The difference between trains and buses

Some people feel buses are the answer to all our mass transit needs.  They will, of course, admit that big expensive commuter rail systems are more pleasant than a fleet of buses (anyone who has ridden on both can attest to this), but they will simply point to the price tag as the major issue at hand.  How can we afford such large transit systems?

In fact, if you look at the issue from a certain perspective rail systems seem simply fascist.  Whereas bus networks can be easily adapted to meet the ever changing demands of the customers (we must keep them happy!) , rail systems dictate what the customer behavior should be.  It is very easy to change a bus route to accommodate a new population distribution (for example, the construction of a new subdivision); it is extremely difficult to change a rail system.

A rail system has the remarkable effect of change the area around it.  Transit stops usually become hubs of development; property values go up around them and people try to move as close by as possible.  In the Washington DC area, for example, real estate prices are largely a function of distance to a metro stop; people want to use the metro and thus want to be near a stop.  But it is not clear how we should feel about this trend.  On the one hand, a rail system can have an incredible stabilizing effect on a community.  It supports clear neighborhood centers and a maximization of space (i.e. higher density) around the stops of the metro.  This in turn greatly decreases the dependence of residents on cars and thus decreases energy consumption; if you live near a metro station/neighborhood center, you have all your basic needs met within walking distance and you can take the train to anywhere else you need to go.

However, the flip side of stability is restrictiveness.  The rail will stay where it is for a great while and therefore people are forced to live where that system exists if they want the high quality mass transit that their tax dollars helped build.  People must, in effect, react to what the government has provided and are not as free when choosing where to live.  The government can, in effect, coerce people to live in a specified pattern.   The ethical implications of all this are rather interesting, and when I have time I’ll post about my take on it.  However, for now this is an issue about which I am still starting to form a view.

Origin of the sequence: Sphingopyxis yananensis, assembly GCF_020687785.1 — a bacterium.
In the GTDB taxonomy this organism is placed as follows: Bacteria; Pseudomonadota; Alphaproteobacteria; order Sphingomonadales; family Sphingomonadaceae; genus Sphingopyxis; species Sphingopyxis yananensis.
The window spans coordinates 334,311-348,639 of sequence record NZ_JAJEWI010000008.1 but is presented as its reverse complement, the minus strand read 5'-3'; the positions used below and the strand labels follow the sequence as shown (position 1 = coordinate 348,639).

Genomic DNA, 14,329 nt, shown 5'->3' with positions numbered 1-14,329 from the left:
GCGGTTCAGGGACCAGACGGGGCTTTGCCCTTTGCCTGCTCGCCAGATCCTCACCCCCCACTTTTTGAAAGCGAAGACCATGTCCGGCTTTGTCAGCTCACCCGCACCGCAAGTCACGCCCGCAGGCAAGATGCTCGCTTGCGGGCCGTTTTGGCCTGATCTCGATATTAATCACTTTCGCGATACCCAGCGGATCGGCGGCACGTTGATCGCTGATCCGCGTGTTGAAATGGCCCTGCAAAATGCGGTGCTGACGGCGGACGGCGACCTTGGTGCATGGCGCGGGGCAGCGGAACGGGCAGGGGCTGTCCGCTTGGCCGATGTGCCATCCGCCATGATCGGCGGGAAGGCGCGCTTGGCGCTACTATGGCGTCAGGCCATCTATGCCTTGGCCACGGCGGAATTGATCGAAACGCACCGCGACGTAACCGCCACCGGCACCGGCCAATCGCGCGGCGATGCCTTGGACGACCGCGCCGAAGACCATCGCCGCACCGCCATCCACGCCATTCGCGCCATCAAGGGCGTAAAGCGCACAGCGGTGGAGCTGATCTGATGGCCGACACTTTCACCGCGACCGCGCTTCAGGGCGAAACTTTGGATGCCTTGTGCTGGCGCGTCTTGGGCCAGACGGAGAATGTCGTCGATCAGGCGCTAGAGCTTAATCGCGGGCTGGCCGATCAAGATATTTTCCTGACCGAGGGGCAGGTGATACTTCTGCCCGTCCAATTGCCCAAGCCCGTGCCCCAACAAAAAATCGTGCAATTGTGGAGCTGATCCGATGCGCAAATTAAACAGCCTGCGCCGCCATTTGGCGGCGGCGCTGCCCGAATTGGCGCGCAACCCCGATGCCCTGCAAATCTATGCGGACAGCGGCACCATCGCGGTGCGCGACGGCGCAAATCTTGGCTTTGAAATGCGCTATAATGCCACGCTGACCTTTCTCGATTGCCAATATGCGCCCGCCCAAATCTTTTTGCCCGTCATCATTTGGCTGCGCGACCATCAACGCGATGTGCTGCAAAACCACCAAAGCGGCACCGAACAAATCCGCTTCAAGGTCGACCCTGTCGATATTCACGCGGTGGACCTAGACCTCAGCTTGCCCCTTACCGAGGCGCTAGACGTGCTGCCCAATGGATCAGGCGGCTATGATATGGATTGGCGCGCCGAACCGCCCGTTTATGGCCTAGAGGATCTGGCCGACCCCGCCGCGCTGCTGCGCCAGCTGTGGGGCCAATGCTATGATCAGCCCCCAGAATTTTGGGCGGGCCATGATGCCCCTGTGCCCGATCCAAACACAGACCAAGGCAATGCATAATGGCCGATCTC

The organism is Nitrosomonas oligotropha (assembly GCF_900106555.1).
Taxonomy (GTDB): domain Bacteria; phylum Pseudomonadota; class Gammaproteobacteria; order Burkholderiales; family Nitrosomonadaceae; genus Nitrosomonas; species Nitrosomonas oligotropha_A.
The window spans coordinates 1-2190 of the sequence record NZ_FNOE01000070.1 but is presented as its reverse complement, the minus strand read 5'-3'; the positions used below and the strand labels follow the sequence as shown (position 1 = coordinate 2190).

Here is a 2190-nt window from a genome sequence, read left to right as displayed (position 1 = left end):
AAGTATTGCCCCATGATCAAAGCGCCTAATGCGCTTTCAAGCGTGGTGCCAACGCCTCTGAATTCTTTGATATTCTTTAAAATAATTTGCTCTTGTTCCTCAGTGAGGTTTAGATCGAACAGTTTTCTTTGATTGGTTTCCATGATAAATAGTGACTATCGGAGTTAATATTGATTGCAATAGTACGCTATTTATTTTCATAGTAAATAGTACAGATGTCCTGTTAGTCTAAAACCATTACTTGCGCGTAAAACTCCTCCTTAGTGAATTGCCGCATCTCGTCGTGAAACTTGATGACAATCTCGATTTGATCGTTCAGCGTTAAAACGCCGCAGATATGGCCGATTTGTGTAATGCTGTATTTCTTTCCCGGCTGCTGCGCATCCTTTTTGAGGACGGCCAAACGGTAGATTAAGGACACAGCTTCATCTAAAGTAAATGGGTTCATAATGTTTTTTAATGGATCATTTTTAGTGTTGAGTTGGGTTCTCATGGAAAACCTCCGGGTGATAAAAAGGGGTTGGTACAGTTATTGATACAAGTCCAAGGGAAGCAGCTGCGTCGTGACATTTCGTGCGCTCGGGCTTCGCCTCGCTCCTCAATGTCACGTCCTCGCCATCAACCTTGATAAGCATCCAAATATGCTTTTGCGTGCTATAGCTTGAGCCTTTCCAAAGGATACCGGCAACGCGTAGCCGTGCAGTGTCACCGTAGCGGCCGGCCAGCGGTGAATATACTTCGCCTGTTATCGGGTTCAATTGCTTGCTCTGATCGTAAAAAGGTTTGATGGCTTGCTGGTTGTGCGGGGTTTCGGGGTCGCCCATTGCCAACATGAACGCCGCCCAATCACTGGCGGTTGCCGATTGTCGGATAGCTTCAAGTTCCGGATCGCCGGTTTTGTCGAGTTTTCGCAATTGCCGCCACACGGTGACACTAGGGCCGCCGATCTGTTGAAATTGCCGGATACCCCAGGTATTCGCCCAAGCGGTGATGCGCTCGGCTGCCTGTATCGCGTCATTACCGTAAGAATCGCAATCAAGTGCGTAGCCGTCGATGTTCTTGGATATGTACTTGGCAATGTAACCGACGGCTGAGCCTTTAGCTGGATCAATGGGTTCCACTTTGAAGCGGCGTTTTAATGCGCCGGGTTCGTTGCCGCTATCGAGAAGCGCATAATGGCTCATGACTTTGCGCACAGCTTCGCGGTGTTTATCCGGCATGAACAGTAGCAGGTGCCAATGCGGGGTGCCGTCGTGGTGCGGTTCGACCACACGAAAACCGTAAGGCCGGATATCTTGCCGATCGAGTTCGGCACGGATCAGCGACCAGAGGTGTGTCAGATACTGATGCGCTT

Update about my real life

The last few months have been quite hectic, so I haven’t really updated this much.  There are a few coffee shop reviews that I have yet to write up, but those should be coming soon.  Also, I’m moving to the Washington D.C area by the end of summer where I’ll be starting in the philosophy PhD program at the University of Maryland.  So, the entire admissions process is over for me and I’m quite happy with how it turned out in the end.  However, the waiting process was probably the most stressful period in my life and I’m very glad for it to be over with!  I’ll probably post more about my experiences later; I did learn a few things as I went through this admissions cycle and perhaps it may be of some (limited) help to others.  And maybe I’ll have some thoughts about philosophy eventually…who knows.

Moral Seriousness and Ethical Contextualism – The writing sample

This is the writing sample I sent graduate schools; it is full of philosophy jargon that may make it a difficult read for many.  But I just put it out there, because it is something I wrote.

1. Introduction